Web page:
If a supporting character is the highlight of the film, then that is not a good thing, but I don’t blame Johnson for this at all. He is charming and charismatic as always (although maybe a bit muted from what I am used to seeing from him), but he’s not given a lot to work with in the film and for that I blame the writers. It took four writers to come up with a script for the film and I will be up front and say that I generally don’t like the idea of having multiple writers working on a script because the distinct voice of a writer gets lost. I honestly feel that is what happened in Rampage. There are some sequences that are fun and lighthearted (usually involving Johnson and George) but there are other scenes that are quite violent and dark (most notably the opening act in space and a sequence about 30 minutes in when a black ops crew lead by Joe Manganiello try to capture the wolf). The back and forth of light and dark moments didn’t quite work tonally as I was never sure what the film wanted to be. Finding a balance is always a tough assignment and I never felt that the writers achieved their goal of having a fun action movie. Also, there are some sign language jokes that I felt were just lazy bits of writing because they were crass.
I am a fan of Malin Akerman. I thought she was fantastic in Watchmen. The unfortunate part for her is that her Watchmen co-star Jeffrey Dean Morgan got the great part in the film and Malin, along with Jake Lacy got saddled with incredibly boring and uninspired characters. Malin and Jake play a brother and sister who run a corporation that developed the pathogen and their characters are so one-dimensional that I got upset every time they appeared in the film as I had no interest in their motivations or schemes. Malin’s character is the icy boss of the corporation who won’t let anything stand in her way while Jake’s character is a wimpy, sniveling idiot that I never for once believed that he would be capable of co-running a multi-billion dollar corporation. I’m not really blaming the actors for this, but the writers didn’t develop the characters at all and I think you could have re-worked the script to eliminate these characters as you didn’t really need secondary villains in my opinion.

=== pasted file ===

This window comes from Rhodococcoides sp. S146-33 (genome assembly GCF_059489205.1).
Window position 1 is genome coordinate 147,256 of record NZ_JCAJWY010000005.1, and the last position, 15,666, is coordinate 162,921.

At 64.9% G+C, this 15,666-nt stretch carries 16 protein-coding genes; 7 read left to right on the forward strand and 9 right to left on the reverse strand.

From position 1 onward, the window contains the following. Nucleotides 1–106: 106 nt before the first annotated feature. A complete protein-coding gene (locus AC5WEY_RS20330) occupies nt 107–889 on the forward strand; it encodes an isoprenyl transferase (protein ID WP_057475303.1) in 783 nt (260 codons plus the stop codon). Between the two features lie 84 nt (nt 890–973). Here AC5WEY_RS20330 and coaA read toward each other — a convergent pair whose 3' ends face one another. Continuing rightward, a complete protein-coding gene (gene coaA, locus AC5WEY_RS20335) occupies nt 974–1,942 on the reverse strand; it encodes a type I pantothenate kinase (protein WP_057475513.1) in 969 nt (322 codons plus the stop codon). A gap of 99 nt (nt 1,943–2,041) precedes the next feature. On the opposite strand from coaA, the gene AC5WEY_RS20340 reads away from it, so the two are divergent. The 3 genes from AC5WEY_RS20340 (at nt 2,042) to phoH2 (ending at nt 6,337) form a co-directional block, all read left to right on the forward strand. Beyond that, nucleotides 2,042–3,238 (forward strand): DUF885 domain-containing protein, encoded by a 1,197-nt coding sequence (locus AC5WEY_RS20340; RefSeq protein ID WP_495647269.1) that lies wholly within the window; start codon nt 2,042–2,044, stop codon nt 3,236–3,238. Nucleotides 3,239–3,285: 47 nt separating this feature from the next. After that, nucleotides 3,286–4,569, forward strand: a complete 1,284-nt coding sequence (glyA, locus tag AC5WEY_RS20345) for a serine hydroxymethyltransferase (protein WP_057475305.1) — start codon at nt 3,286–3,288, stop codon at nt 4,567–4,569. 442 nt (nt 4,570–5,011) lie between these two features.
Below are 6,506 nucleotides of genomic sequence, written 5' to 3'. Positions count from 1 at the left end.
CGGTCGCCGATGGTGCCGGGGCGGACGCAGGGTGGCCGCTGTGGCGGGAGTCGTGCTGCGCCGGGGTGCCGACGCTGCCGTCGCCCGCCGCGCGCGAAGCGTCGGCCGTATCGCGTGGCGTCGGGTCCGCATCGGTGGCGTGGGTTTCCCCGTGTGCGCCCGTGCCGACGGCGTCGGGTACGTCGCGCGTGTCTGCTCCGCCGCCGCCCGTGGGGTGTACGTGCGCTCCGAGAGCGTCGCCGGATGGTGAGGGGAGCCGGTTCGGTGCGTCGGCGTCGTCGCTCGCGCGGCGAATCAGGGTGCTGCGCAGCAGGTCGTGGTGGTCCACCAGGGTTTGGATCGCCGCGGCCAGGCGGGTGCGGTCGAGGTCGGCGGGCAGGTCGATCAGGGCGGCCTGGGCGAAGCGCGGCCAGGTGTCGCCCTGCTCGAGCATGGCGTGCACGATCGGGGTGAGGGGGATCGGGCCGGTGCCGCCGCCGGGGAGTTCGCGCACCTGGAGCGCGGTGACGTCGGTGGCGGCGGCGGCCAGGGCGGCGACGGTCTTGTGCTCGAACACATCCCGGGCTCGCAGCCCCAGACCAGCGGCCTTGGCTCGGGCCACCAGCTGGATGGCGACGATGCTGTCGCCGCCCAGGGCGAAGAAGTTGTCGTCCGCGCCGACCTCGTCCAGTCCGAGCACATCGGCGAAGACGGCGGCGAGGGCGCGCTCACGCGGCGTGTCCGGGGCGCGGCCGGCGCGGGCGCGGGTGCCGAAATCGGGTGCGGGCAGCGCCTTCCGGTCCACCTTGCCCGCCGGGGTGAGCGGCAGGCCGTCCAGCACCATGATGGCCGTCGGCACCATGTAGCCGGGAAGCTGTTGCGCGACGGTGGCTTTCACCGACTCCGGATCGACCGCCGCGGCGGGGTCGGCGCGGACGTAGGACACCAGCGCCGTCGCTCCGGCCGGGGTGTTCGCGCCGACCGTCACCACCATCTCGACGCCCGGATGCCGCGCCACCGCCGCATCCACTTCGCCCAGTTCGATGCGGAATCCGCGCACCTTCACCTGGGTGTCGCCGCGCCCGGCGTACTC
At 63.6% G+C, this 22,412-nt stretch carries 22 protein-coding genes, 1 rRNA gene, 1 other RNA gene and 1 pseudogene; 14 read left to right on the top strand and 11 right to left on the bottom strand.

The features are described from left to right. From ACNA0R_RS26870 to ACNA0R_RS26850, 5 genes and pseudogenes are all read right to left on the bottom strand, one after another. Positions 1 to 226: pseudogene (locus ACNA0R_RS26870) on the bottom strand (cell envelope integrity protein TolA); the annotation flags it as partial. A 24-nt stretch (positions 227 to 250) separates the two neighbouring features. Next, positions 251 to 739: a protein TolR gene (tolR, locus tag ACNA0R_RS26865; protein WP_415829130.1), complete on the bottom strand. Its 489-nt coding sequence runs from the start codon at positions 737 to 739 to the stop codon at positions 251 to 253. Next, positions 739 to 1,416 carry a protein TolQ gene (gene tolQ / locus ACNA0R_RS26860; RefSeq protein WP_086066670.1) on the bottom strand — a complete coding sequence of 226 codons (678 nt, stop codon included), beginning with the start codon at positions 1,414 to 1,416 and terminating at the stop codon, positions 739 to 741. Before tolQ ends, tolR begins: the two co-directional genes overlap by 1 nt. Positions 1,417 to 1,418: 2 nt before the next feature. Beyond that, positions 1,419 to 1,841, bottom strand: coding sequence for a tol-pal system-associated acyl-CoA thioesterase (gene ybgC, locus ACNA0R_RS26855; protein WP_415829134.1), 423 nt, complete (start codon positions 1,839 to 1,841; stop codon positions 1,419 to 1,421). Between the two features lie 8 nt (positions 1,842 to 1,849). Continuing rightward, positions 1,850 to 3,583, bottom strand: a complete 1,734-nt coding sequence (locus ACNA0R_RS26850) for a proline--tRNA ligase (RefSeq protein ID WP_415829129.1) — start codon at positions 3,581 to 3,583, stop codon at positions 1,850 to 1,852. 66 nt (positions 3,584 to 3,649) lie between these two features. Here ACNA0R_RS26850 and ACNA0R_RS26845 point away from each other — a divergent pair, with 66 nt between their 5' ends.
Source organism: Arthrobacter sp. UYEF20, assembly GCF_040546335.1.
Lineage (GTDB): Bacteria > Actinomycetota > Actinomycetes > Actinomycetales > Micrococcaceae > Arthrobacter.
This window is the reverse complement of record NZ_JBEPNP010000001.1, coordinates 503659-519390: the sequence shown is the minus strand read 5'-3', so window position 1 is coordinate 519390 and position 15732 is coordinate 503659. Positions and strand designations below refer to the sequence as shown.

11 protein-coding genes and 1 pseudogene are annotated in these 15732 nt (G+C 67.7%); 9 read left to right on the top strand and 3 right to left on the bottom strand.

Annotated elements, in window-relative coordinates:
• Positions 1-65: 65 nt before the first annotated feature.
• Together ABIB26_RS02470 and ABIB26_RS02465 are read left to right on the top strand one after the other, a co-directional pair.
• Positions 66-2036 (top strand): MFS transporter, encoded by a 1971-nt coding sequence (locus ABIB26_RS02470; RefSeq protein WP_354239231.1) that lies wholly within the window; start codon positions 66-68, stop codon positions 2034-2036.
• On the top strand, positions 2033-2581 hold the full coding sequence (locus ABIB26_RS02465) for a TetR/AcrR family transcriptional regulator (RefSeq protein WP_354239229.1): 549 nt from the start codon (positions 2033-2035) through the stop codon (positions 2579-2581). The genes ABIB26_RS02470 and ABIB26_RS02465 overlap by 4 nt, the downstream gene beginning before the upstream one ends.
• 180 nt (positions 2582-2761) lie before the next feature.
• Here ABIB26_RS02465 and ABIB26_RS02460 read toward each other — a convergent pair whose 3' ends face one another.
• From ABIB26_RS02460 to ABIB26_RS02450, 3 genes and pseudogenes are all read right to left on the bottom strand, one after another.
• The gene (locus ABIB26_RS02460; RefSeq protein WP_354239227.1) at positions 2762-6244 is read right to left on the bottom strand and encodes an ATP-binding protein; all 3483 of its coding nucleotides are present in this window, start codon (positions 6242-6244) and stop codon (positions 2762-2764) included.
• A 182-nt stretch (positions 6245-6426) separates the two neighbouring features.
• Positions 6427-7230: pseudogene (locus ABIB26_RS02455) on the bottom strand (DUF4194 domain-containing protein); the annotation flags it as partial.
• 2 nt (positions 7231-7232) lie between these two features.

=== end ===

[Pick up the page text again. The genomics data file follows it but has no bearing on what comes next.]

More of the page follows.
Rampage also suffers from too much destruction on screen. It reminded me of Man of Steel and The Transformers Films, as I would become tired of seeing windows of buildings being destroyed, animals being hurled through the air into objects, helicopters being struck down to the ground. It just becomes an overload of destruction (which a part of me understands when you title your film Rampage) that you hit a point where you want to scream out – ENOUGH ALREADY! I thought the CGI for the film was good for the most part, with the exception of one sequence that involves Malin Akerman.
The amount of destruction also hurt the pacing of the film as the first two acts go by fairly quickly but by the third act, Rampage had worn out its welcome. The film is about one hour, forty-six minutes in length, but I think it could have been edited down to an hour fifteen to make for a better viewing experience, especially if they cut out some of the action pieces in the final part of the film. When it comes to pacing, I look directly at the director and the editor as they should have realized this. This will be the only time you will ever read this sentence when it comes to Rampage, but I think this film would be a good case study/project for film students to see if they can make the film a little leaner and the pace of the film a little quicker.
I can’t recommend seeing the film, despite the fact that Jeffrey Dean Morgan is a ton of fun and Dwayne Johnson continues his run of playing fun, charismatic characters. I give the film 1.5 out of 4 stars.